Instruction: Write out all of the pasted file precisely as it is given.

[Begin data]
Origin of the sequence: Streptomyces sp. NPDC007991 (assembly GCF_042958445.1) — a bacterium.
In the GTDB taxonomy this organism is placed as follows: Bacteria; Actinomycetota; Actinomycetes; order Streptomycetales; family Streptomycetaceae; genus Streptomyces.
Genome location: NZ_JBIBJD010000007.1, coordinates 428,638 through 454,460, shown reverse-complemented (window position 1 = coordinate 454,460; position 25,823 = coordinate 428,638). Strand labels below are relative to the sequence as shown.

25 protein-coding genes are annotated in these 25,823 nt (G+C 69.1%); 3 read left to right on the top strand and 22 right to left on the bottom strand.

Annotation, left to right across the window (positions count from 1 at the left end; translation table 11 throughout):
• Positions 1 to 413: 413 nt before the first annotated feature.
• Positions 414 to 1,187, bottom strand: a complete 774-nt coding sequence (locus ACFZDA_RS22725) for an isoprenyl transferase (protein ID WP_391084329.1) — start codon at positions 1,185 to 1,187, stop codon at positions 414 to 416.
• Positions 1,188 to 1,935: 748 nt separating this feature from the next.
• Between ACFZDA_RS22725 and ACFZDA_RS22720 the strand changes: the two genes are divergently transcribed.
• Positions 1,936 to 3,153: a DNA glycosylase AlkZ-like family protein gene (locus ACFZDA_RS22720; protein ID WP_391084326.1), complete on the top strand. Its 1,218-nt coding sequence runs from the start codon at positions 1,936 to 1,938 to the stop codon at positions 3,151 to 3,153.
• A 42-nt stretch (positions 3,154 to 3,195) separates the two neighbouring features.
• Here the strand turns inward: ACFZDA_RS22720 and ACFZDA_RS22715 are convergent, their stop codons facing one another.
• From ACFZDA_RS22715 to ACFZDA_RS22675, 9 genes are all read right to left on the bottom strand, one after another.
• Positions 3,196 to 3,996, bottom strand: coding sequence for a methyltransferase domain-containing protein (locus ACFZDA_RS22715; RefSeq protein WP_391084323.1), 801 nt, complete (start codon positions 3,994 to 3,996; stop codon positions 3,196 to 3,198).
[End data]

Origin of the sequence: Streptomyces sp. NPDC007991 (assembly GCF_042958445.1) — a bacterium.
In the GTDB taxonomy this organism is placed as follows: Bacteria; Actinomycetota; Actinomycetes; order Streptomycetales; family Streptomycetaceae; genus Streptomyces.
Genome location: NZ_JBIBJD010000007.1, coordinates 428,638 through 454,460, shown reverse-complemented (window position 1 = coordinate 454,460; position 25,823 = coordinate 428,638). Strand labels below are relative to the sequence as shown.

25 protein-coding genes are annotated in these 25,823 nt (G+C 69.1%); 3 read left to right on the top strand and 22 right to left on the bottom strand.

Annotation, left to right across the window (positions count from 1 at the left end; translation table 11 throughout):
• Positions 1 to 413: 413 nt before the first annotated feature.
• Positions 414 to 1,187, bottom strand: a complete 774-nt coding sequence (locus ACFZDA_RS22725) for an isoprenyl transferase (protein ID WP_391084329.1) — start codon at positions 1,185 to 1,187, stop codon at positions 414 to 416.
• Positions 1,188 to 1,935: 748 nt separating this feature from the next.
• Between ACFZDA_RS22725 and ACFZDA_RS22720 the strand changes: the two genes are divergently transcribed.
• Positions 1,936 to 3,153: a DNA glycosylase AlkZ-like family protein gene (locus ACFZDA_RS22720; protein ID WP_391084326.1), complete on the top strand. Its 1,218-nt coding sequence runs from the start codon at positions 1,936 to 1,938 to the stop codon at positions 3,151 to 3,153.
• A 42-nt stretch (positions 3,154 to 3,195) separates the two neighbouring features.
• Here the strand turns inward: ACFZDA_RS22720 and ACFZDA_RS22715 are convergent, their stop codons facing one another.
• From ACFZDA_RS22715 to ACFZDA_RS22675, 9 genes are all read right to left on the bottom strand, one after another.
• Positions 3,196 to 3,996, bottom strand: coding sequence for a methyltransferase domain-containing protein (locus ACFZDA_RS22715; RefSeq protein WP_391084323.1), 801 nt, complete (start codon positions 3,994 to 3,996; stop codon positions 3,196 to 3,198).